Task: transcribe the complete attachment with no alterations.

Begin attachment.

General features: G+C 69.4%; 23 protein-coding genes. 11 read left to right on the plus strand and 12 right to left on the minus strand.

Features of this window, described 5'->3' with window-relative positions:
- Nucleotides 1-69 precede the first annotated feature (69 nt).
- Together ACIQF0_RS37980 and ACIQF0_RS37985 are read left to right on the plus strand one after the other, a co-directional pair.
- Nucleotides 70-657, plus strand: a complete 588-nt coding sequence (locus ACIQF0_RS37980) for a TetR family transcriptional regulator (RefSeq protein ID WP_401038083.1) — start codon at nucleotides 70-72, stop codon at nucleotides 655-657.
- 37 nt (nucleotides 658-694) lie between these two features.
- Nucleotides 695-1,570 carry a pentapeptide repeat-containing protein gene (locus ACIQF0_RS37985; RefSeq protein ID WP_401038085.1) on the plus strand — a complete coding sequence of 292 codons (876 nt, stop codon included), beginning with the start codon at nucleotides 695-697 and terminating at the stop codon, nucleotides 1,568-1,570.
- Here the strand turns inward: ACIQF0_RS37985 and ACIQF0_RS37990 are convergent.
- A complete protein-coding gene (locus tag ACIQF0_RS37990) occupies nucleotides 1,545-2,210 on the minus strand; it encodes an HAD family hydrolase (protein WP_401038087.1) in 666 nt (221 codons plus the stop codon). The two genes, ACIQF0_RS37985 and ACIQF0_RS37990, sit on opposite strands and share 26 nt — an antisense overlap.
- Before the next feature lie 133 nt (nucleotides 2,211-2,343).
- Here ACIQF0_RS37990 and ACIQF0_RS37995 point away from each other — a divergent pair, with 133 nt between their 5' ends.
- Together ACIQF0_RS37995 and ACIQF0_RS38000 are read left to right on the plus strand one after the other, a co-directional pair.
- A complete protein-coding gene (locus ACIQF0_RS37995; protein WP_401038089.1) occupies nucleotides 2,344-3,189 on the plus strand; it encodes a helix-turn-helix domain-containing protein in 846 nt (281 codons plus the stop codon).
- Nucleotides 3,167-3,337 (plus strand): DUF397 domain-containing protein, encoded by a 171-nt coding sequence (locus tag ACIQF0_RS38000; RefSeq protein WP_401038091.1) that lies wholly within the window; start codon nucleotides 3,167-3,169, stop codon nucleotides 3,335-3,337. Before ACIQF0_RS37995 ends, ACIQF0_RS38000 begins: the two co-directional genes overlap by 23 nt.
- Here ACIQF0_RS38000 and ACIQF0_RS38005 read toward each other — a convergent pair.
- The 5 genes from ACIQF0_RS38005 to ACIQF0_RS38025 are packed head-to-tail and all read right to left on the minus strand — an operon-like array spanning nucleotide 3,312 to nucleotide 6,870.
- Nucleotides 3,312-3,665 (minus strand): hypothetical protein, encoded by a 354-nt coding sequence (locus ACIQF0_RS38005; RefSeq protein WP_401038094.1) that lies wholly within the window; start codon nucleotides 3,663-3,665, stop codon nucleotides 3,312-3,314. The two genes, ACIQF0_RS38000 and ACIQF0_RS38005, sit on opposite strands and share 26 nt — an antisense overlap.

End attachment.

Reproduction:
General features: G+C 69.4%; 23 protein-coding genes. 11 read left to right on the plus strand and 12 right to left on the minus strand.

Features of this window, described 5'->3' with window-relative positions:
- Nucleotides 1-69 precede the first annotated feature (69 nt).
- Together ACIQF0_RS37980 and ACIQF0_RS37985 are read left to right on the plus strand one after the other, a co-directional pair.
- Nucleotides 70-657, plus strand: a complete 588-nt coding sequence (locus ACIQF0_RS37980) for a TetR family transcriptional regulator (RefSeq protein ID WP_401038083.1) — start codon at nucleotides 70-72, stop codon at nucleotides 655-657.
- 37 nt (nucleotides 658-694) lie between these two features.
- Nucleotides 695-1,570 carry a pentapeptide repeat-containing protein gene (locus ACIQF0_RS37985; RefSeq protein ID WP_401038085.1) on the plus strand — a complete coding sequence of 292 codons (876 nt, stop codon included), beginning with the start codon at nucleotides 695-697 and terminating at the stop codon, nucleotides 1,568-1,570.
- Here the strand turns inward: ACIQF0_RS37985 and ACIQF0_RS37990 are convergent.
- A complete protein-coding gene (locus tag ACIQF0_RS37990) occupies nucleotides 1,545-2,210 on the minus strand; it encodes an HAD family hydrolase (protein WP_401038087.1) in 666 nt (221 codons plus the stop codon). The two genes, ACIQF0_RS37985 and ACIQF0_RS37990, sit on opposite strands and share 26 nt — an antisense overlap.
- Before the next feature lie 133 nt (nucleotides 2,211-2,343).
- Here ACIQF0_RS37990 and ACIQF0_RS37995 point away from each other — a divergent pair, with 133 nt between their 5' ends.
- Together ACIQF0_RS37995 and ACIQF0_RS38000 are read left to right on the plus strand one after the other, a co-directional pair.
- A complete protein-coding gene (locus ACIQF0_RS37995; protein WP_401038089.1) occupies nucleotides 2,344-3,189 on the plus strand; it encodes a helix-turn-helix domain-containing protein in 846 nt (281 codons plus the stop codon).
- Nucleotides 3,167-3,337 (plus strand): DUF397 domain-containing protein, encoded by a 171-nt coding sequence (locus tag ACIQF0_RS38000; RefSeq protein WP_401038091.1) that lies wholly within the window; start codon nucleotides 3,167-3,169, stop codon nucleotides 3,335-3,337. Before ACIQF0_RS37995 ends, ACIQF0_RS38000 begins: the two co-directional genes overlap by 23 nt.
- Here ACIQF0_RS38000 and ACIQF0_RS38005 read toward each other — a convergent pair.
- The 5 genes from ACIQF0_RS38005 to ACIQF0_RS38025 are packed head-to-tail and all read right to left on the minus strand — an operon-like array spanning nucleotide 3,312 to nucleotide 6,870.
- Nucleotides 3,312-3,665 (minus strand): hypothetical protein, encoded by a 354-nt coding sequence (locus ACIQF0_RS38005; RefSeq protein WP_401038094.1) that lies wholly within the window; start codon nucleotides 3,663-3,665, stop codon nucleotides 3,312-3,314. The two genes, ACIQF0_RS38000 and ACIQF0_RS38005, sit on opposite strands and share 26 nt — an antisense overlap.